Daily Reading: Exodus 37, 38; Matthew 25:1-30
“Be on the alert then, for you do not know the day nor the hour.” (Matthew 25:13, NASB95)
The parable of the ten virgins has one main point: The timing of Christ’s return is unknown to man. He is so emphatic about this point (Matt. 3:36, 39, 42–44, 50; cf. Acts 1:6–7; 1 Thess. 5:2–6) because the disciples are eager to know, but this information is kept from them.
- In spite of warnings to be ready, Jesus knows that many will not be prepared for His coming, like the ten virgins. In a similar way, the head of the house did not know what time the thief was coming, and thus did not remain on the alert, allowing his house to be broken into (Matt 24:43).
- The foolish virgins assumed that the bridegroom would be coming back soon, and were not prepared for a long delay. Jesus tells them, therefore, to wait patiently for Him. Contrastingly, the evil slave assumed that His master would be long in coming, and began to beat His fellow slaves, and eat and drink with drunkards (Matt. 24:48-51). In both cases, whether unprepared for long or assuming a long delay, these people have disregarded Jesus’ words. The disciples are to remain on the alert.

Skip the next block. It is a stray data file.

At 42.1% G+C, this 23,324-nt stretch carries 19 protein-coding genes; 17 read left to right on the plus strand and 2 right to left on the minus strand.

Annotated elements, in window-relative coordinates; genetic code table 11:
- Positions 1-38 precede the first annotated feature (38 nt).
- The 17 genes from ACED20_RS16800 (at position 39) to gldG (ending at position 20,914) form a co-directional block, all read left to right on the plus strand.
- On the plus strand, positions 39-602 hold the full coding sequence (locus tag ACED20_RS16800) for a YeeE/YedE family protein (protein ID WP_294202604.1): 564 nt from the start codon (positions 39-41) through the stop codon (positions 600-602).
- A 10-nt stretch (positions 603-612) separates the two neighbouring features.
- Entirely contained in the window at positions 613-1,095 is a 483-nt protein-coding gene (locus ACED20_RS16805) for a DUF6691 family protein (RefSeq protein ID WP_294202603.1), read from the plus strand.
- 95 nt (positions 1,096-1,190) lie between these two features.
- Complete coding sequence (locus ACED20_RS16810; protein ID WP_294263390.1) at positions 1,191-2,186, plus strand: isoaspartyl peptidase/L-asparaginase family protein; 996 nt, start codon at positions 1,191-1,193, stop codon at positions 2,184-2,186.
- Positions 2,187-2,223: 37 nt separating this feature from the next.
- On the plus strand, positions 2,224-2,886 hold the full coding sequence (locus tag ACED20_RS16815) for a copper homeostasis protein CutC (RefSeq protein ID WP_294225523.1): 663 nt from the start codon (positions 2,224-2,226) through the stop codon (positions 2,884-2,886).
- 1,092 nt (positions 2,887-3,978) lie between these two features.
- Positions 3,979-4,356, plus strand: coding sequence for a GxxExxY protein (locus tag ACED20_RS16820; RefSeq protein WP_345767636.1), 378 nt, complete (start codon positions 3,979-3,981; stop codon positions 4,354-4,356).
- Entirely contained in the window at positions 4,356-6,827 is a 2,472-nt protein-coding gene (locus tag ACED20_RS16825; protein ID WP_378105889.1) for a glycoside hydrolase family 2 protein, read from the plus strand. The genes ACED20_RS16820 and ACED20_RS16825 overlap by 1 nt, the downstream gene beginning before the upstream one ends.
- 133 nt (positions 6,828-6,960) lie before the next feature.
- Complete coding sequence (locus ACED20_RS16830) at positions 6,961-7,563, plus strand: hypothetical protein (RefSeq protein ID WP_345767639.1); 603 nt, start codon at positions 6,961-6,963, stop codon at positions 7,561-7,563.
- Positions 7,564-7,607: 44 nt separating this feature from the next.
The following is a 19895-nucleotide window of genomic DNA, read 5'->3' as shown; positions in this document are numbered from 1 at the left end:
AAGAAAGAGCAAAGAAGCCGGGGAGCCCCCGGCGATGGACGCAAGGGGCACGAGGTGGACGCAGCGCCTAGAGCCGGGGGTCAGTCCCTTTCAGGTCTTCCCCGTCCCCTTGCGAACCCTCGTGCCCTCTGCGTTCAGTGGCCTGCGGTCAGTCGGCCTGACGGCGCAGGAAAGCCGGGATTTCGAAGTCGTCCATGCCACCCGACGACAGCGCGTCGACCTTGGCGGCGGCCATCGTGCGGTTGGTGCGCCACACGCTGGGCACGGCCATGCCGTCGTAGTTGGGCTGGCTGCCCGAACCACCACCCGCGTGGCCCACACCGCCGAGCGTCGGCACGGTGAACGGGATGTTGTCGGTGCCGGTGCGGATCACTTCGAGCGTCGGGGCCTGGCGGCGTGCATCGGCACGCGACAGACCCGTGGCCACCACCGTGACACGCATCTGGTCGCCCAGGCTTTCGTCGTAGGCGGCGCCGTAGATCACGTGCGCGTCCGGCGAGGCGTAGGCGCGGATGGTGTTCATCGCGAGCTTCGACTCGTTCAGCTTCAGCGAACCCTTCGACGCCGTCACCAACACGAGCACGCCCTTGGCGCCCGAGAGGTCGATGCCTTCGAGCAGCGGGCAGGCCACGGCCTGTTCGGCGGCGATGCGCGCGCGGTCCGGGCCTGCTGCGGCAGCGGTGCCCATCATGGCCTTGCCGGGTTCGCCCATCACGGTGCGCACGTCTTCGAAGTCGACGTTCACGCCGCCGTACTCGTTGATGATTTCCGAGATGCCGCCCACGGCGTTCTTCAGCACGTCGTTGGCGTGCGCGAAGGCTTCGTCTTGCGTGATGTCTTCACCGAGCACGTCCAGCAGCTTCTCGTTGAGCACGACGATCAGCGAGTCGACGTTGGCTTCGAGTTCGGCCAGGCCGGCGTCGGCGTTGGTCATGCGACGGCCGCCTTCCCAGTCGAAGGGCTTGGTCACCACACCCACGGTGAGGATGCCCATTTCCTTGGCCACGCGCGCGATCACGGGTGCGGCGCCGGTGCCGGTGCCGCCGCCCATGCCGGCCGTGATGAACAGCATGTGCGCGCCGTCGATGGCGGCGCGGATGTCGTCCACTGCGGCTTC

- Jesus uses imagery that all generations are familiar with: a wedding. It’s to be a time of great anticipation and joy. Disciples don’t dread His coming, but they look forward to it. This contrasts to the five virgins who are not ready and end up being shut out. They are like tribes of the earth who will mourn at the Son’ of Man’s appearance (Matt. 25:30).
God doesn’t want to find us unprepared or for His coming to result in mourning. He desires it to be a time of rejoicing. However, how we live in this life while Jesus is away is a matter of our eternal consequence. Living right doesn’t save us, but it reveals the condition of our heart and whether we’ve truly received Him. Whether we live for Him or not begs the questions, “Do you really know Him?” and “Are you known by Him?”